The American Experience: 100 Films About 50 States

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I’m married to a Canadian, which recently led us both to ask the question: Which films, exactly, does a Canadian need to watch in order to understand America?

The answers added up to the greatest virtual road trip I have ever taken. It was like Bill & Ted’s Excellent Adventure, if Bill and Ted were married, and from different countries. Furthermore, these films are probably still valid even if you’re not Canadian. After all, don’t know where you’re from. (This is untrue. WordPress tells me these things. You’re from Monaco. Wait…really? Monaco?)

We settled on a total of exactly 100 films. The American Film Institute always makes lists of 100 films, and we want to interfere with their Google rankings. Furthermore, one has to stop somewhere if this list is ever going to be a requirement for US citizenship.

(If we did have room for just one more film, we’d pick Boys Don’t Cry by Kimberly Peirce.)

What about television, you ask? Well, television is a conundrum. In a way, anything on television is highly “American” – Keeping Up With The Kardashians, Law & Order, The Oprah Winfrey Show, Ghost Hunters, How I Met Your Mother, and so on. There’s always a connection between popular TV shows and our nation’s dissonant, unmistakable mixture of guilty fantasy, workaholism, vaudeville, and moral zeal. However, not every show has something new to say. So I recommend that you save time and money and simply watch The Sopranos — in addition to being a television show, The Sopranos is also the finest structural analysis of the city of Baltimore you will ever see. Everything is filmed on-location in Albequerque, and you will learn first-hand how to cook meth, drink whiskey at noon, and “patch in” to a local biker gang.

Not every American region is equally represented here. What I mean is that nobody makes classic, archetypal movies about the Great Northwest. Oregon, Washington, Idaho, and their neighbors are like the opposite of New York: if a movie can be set here, it can be set anywhere. Nor is every period in American history really suitable for cinema. When Martin Scorsese tried to film The Gilded Age, he made The Age of Innocence. It was like the Sex Pistols trying to record a violin concerto. Similarly, neither World War has contributed much to the American film canon. This is because world wars are terrible for moral complexity. You can put a tin can next to a Nazi, and the tin can will seem heroic and self-sacrificing. You may think I’m wrong, but until you, too, have endured all 130 minutes of From Here To Eternity, you cannot begin to understand what I’ve been through. The title is incredibly accurate.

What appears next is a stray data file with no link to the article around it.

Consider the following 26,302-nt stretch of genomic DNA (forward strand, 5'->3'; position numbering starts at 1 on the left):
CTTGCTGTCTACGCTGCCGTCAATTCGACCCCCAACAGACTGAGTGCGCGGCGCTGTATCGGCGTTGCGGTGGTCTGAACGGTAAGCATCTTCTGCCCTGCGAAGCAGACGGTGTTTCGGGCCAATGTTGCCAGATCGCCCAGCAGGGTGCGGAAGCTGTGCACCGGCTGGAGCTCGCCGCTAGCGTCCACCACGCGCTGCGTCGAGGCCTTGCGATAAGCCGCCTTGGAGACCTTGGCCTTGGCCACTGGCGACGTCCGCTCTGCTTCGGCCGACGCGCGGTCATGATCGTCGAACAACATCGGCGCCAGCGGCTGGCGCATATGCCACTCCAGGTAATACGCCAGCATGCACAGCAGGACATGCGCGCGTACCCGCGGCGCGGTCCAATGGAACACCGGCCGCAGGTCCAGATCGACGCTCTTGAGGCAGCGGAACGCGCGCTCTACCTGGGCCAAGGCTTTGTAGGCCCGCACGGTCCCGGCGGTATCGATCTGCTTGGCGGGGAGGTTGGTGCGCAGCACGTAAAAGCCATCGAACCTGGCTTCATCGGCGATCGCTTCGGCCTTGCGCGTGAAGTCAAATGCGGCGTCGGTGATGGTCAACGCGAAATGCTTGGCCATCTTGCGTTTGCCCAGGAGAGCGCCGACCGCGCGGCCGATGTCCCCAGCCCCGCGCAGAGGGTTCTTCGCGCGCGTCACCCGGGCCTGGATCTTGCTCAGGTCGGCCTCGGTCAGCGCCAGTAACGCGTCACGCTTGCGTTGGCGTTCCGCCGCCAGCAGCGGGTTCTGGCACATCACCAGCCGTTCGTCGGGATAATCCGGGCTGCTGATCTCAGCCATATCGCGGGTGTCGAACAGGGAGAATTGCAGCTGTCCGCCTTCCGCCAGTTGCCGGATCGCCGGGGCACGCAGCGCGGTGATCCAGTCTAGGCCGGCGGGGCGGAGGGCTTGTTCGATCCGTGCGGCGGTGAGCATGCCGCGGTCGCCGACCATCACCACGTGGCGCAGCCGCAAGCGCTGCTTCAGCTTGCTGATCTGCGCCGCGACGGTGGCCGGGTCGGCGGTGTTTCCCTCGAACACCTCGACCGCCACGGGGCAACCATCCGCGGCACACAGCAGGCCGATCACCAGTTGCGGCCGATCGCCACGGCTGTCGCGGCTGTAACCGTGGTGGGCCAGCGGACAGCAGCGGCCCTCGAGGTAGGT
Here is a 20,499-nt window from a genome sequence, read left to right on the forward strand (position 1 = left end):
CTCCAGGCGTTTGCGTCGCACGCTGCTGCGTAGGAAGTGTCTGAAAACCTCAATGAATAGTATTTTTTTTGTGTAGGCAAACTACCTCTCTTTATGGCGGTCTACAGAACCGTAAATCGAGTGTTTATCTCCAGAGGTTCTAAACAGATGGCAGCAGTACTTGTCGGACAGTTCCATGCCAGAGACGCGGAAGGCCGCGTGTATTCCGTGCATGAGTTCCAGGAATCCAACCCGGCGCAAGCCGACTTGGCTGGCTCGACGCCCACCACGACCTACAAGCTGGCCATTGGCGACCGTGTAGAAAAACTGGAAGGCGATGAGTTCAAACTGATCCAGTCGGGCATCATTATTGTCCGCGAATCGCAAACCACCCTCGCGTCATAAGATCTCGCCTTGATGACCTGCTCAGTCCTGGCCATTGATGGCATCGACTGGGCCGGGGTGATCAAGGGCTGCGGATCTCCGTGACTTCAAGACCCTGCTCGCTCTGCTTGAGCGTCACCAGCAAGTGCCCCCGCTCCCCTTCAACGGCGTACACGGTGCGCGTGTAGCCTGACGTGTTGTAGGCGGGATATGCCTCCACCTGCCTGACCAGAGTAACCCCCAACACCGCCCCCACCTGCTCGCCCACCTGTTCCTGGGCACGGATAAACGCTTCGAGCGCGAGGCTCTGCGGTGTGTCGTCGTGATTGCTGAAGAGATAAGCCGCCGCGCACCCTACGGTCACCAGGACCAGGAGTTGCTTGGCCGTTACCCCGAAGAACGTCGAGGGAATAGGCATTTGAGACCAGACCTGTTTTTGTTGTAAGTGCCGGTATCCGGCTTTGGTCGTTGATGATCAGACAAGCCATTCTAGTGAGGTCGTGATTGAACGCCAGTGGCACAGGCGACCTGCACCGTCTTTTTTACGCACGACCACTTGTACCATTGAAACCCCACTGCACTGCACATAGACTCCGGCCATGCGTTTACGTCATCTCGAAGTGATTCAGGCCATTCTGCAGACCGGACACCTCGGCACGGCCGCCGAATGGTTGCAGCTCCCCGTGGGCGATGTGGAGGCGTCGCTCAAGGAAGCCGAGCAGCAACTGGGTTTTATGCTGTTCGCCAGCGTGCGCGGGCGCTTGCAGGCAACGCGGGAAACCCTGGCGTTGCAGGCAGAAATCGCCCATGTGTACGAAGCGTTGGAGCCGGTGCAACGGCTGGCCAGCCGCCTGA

One final note: this list does not include Citizen Kane or Forrest Gump. I have omitted Forrest Gump because it epitomizes America’s worst attitudes towards its own history: “Yes, I was there, but it all happened so fast! I didn’t mean for nothing bad to happen to nobody!” The “aw, shucks” defense is incredibly American, incredibly stupid, and very irritating to the rest of the world. We don’t need it.

Nor do we need Citizen Kane, the only film that has gradually become a film about nothing except itself. The whole point of watching Citizen Kane is to have watched Citizen Kane. The film is so convinced of its own panoramic brilliance that it even condescends to be dull — deliberately, lest the viewer forget she is watching an epic critique of capitalism that’s three hours long. After I saw Citizen Kane, I thought all rich people were miserable shut-ins. Only later did I realize that (over a period of many decades) most people go out less frequently, become more sentimental, and are periodically accused of having changed. You don’t have to be rich.

A film called The Birth of a Nation is not included, either, since it is actually not about America. It is set on an imaginary planet in outer space where the evil schemes of dark-skinned villains are thwarted by heroic members of the Klu Klux Klan. Any resemblance to these United States is purely coincidental. Nonetheless, The Birth of a Nation has earned its place in history; it was produced in 1915, and was one of the first motion pictures ever to be fictional by accident. We can all be glad that in 1915 “talkies” had not yet been invented, so everything Griffith’s narrator says about the brave Klansmen is completely inaudible.

THE LIST ITSELF

  1. The Social Network, David Fincher
  2. Nashville, Robert Altman
  3. Taxi Driver, Martin Scorsese
  4. The Godfather (Parts I and II only), Francis Ford Coppola
  5. The Big Sleep, Howard Hawks
  6. Slacker, Richard Linklater
  7. JFK, Oliver Stone
  8. Gone With The Wind, which had three directors for some reason
  9. A River Runs Through It, Robert Redford
  10. Dr. Strangelove, Or How I Learned To Stop Worrying And Love The Bomb, a Stanley Kubrick joint
  11. Beasts of the Southern Wild, Benh Zeitlin
  12. 12 Angry Men, Sidney Lumet
  13. Fargo, Joel and Ethan Coen